PHI in the News
August 19, 2019 | Aaron E. Carroll | The New York Times
Punitive policies—like equating drinking while pregnant as child abuse and threatening to involve child protective services—may actually dissuade women from getting prenatal care, according to a recent study from PHI's Alcohol Research Group and UCSF's Advancing New Standards in Reproductive Health. The research found that policies which defined alcohol use during pregnancy as child abuse or neglect were associated with an increase of more than 12,000 preterm births, and resulted in more than $580 million in costs during the first year of life. In The New York Times, Aaron E. Carroll investigates this and other studies that show why warning pregnant women not to drink can backfire. more
All in the Family: What Multigenerational Cohorts Are Revealing about Potential Environmental Impacts on Neurodevelopment
July 18, 2019 | Lindsey Konkel | Environmental Health Perspectives
Between 1959 and 1967, more than 15,000 pregnant women in the Bay Area enrolled in PHI's Child Health and Development Studies (CHDS), a long-term cohort project designed to better understand what makes pregnancies—and children—healthy. Today, PHI researchers are using that same data to uncover how an individual’s exposures can impact the health of their descendants, like identifying links between grandparents’ exposures and behaviors—things like smoking, alcohol, and medication use—and autism diagnoses in the third generation. more
July 17, 2019 | Debra Moore | Plumas News
The rural Plumas County is being help up as a model for how other counties can fight the opioid crisis. This report highlights Plumas County public health representatives who went to Washington D.C. and to PHI's 2019 National Opioid Leadership Summit in Sacramento to share how they have found solutions that work toward curbing the opioid crisis in their area. more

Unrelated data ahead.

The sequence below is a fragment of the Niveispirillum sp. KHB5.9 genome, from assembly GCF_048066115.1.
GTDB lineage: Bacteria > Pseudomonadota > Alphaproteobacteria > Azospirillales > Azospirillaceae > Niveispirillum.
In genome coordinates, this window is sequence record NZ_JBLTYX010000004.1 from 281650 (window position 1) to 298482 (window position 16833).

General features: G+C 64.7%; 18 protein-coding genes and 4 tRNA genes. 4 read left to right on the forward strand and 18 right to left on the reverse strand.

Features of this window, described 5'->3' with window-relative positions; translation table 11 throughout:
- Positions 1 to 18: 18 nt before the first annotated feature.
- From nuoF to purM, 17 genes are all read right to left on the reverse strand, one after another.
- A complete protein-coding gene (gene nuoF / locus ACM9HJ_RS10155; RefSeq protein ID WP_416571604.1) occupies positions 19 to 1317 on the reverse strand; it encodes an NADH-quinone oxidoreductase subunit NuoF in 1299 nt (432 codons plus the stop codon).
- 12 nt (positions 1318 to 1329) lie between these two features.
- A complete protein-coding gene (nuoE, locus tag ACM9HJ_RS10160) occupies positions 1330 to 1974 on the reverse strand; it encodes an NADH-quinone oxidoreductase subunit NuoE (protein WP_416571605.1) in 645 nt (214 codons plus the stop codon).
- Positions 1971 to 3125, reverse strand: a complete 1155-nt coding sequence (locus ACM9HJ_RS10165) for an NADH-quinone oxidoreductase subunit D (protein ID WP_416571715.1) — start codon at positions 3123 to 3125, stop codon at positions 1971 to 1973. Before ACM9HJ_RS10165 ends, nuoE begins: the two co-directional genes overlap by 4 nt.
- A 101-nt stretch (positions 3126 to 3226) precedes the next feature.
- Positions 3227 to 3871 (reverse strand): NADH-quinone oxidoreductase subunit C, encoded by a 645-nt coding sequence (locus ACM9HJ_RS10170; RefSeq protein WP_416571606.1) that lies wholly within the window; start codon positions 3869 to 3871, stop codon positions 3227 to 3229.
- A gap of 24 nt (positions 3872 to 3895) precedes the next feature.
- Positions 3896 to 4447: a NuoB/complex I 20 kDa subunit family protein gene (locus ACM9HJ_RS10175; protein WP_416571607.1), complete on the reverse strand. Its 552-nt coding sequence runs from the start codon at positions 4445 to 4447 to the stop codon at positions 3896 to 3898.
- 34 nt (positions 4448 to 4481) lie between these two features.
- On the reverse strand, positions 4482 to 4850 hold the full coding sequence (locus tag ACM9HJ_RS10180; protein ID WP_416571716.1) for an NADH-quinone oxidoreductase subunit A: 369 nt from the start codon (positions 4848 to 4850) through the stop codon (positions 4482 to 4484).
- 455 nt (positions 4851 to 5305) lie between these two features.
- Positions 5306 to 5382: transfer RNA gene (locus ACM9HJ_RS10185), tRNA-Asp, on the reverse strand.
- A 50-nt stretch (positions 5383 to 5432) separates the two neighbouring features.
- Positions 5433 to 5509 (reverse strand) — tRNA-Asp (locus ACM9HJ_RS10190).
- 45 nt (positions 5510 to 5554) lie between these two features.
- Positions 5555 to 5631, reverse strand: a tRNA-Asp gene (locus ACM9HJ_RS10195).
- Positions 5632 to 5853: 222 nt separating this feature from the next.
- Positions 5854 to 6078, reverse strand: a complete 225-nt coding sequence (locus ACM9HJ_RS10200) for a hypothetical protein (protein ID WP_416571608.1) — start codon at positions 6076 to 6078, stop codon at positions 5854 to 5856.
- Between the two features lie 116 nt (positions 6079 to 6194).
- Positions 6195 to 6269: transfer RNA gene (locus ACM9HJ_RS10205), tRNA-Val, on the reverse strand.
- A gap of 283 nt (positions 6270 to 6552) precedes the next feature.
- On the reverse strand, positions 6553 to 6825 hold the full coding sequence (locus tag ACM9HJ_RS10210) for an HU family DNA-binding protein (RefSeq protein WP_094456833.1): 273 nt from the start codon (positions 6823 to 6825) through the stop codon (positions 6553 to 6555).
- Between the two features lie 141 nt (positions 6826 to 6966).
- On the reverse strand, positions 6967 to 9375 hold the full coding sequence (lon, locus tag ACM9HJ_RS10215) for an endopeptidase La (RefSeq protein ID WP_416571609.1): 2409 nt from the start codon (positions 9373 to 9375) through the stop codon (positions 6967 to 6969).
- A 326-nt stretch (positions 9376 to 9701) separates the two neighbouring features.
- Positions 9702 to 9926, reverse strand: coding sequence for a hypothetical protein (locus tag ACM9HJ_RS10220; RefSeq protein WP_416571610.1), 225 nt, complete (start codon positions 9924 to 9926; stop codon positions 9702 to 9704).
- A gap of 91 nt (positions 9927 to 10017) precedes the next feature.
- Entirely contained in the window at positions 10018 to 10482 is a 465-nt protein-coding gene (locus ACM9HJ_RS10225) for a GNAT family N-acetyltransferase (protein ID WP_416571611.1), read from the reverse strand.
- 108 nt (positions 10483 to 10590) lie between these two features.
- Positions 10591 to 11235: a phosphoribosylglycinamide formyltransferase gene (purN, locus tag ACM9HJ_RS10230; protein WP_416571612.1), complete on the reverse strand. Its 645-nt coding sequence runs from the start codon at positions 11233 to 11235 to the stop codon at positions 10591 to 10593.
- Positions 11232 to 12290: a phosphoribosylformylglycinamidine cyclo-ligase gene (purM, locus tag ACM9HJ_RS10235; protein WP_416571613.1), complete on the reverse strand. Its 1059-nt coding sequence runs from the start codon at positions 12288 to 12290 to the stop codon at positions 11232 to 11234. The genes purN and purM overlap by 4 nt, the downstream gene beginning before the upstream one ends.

July 16, 2019 | Hosted by Michael Krasny | KQED Forum
If we don't act on climate change now, in about 50 years San Francisco could see as many as 30 above-90-degree days annually, according to a new report. KQED Forum talks about the new study from the Union of Concerned Scientists, how Bay Area temperatures will likely change in coming decades and the health impacts of extreme heat. Featuring PHI's Dr. Linda Rudolph. more
July 12, 2019 | Arohi Gadagkar | The Indian Express
July 07, 2019 | Patti Neighmond | NPR
Mei Kwong, executive director of PHI's Center for Connected Health Policy discusses telehealth services with NPR reporter Patti Neighmond, and how telehealth has the potential to remove health care barriers for those who live in rural America. more
July 01, 2019 | Jacqueline Howard | CNN
About one-fifth of adults in the United States have experienced some form of harm due to someone else's behavior while drinking. That's according to a study from PHI's Alcohol Research Group, published in the Journal of Studies on Alcohol and Drugs. Their research found that in 2015, an estimated 53 million adults—or nearly 1 in 5—said they had experienced at least one harm attributable to someone else's drinking in the past year. That harm ranged from property damage to physical injury. more
June 20, 2019 | Julia Reinstein | BuzzFeed News
US suicide rates are the highest they've been since World War II, federal health officials said Thursday, with the rise particularly acute among indigenous women. William Kerr, director of the NIAAA Alcohol Research Center at the Public Health Institute's Alcohol Research Group, discusses with BuzzFeed News how the nation's opioid crisis and alcohol use among family members could be contributing factors to the rise in suicide among indigenous people. more